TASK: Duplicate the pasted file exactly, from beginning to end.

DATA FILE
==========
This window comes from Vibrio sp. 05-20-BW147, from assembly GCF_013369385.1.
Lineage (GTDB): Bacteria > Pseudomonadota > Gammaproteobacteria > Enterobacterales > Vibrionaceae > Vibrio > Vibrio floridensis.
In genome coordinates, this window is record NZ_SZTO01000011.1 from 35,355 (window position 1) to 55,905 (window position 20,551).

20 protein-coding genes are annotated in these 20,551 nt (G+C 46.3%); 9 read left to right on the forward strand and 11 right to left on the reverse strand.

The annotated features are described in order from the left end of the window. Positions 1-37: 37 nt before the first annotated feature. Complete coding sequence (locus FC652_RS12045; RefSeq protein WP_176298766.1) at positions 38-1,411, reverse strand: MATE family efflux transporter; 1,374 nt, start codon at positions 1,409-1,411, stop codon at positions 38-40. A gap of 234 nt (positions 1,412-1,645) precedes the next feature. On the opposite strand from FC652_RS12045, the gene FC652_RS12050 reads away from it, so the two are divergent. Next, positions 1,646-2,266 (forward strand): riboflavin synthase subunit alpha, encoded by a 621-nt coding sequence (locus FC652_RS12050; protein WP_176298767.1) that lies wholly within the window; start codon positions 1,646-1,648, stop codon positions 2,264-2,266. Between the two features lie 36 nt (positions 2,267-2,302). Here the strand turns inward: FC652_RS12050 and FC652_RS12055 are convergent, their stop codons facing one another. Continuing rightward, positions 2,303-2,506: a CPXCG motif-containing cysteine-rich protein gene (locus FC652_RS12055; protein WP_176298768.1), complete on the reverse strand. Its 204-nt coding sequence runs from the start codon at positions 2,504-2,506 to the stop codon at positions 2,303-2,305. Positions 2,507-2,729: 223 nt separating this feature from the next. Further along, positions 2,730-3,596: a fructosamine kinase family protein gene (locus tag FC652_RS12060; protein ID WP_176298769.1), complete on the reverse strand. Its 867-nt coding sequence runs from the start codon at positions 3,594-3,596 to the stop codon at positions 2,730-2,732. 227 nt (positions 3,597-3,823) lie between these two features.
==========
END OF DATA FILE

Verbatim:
This window comes from Vibrio sp. 05-20-BW147, from assembly GCF_013369385.1.
Lineage (GTDB): Bacteria > Pseudomonadota > Gammaproteobacteria > Enterobacterales > Vibrionaceae > Vibrio > Vibrio floridensis.
In genome coordinates, this window is record NZ_SZTO01000011.1 from 35,355 (window position 1) to 55,905 (window position 20,551).

20 protein-coding genes are annotated in these 20,551 nt (G+C 46.3%); 9 read left to right on the forward strand and 11 right to left on the reverse strand.

The annotated features are described in order from the left end of the window. Positions 1-37: 37 nt before the first annotated feature. Complete coding sequence (locus FC652_RS12045; RefSeq protein WP_176298766.1) at positions 38-1,411, reverse strand: MATE family efflux transporter; 1,374 nt, start codon at positions 1,409-1,411, stop codon at positions 38-40. A gap of 234 nt (positions 1,412-1,645) precedes the next feature. On the opposite strand from FC652_RS12045, the gene FC652_RS12050 reads away from it, so the two are divergent. Next, positions 1,646-2,266 (forward strand): riboflavin synthase subunit alpha, encoded by a 621-nt coding sequence (locus FC652_RS12050; protein WP_176298767.1) that lies wholly within the window; start codon positions 1,646-1,648, stop codon positions 2,264-2,266. Between the two features lie 36 nt (positions 2,267-2,302). Here the strand turns inward: FC652_RS12050 and FC652_RS12055 are convergent, their stop codons facing one another. Continuing rightward, positions 2,303-2,506: a CPXCG motif-containing cysteine-rich protein gene (locus FC652_RS12055; protein WP_176298768.1), complete on the reverse strand. Its 204-nt coding sequence runs from the start codon at positions 2,504-2,506 to the stop codon at positions 2,303-2,305. Positions 2,507-2,729: 223 nt separating this feature from the next. Further along, positions 2,730-3,596: a fructosamine kinase family protein gene (locus tag FC652_RS12060; protein ID WP_176298769.1), complete on the reverse strand. Its 867-nt coding sequence runs from the start codon at positions 3,594-3,596 to the stop codon at positions 2,730-2,732. 227 nt (positions 3,597-3,823) lie between these two features.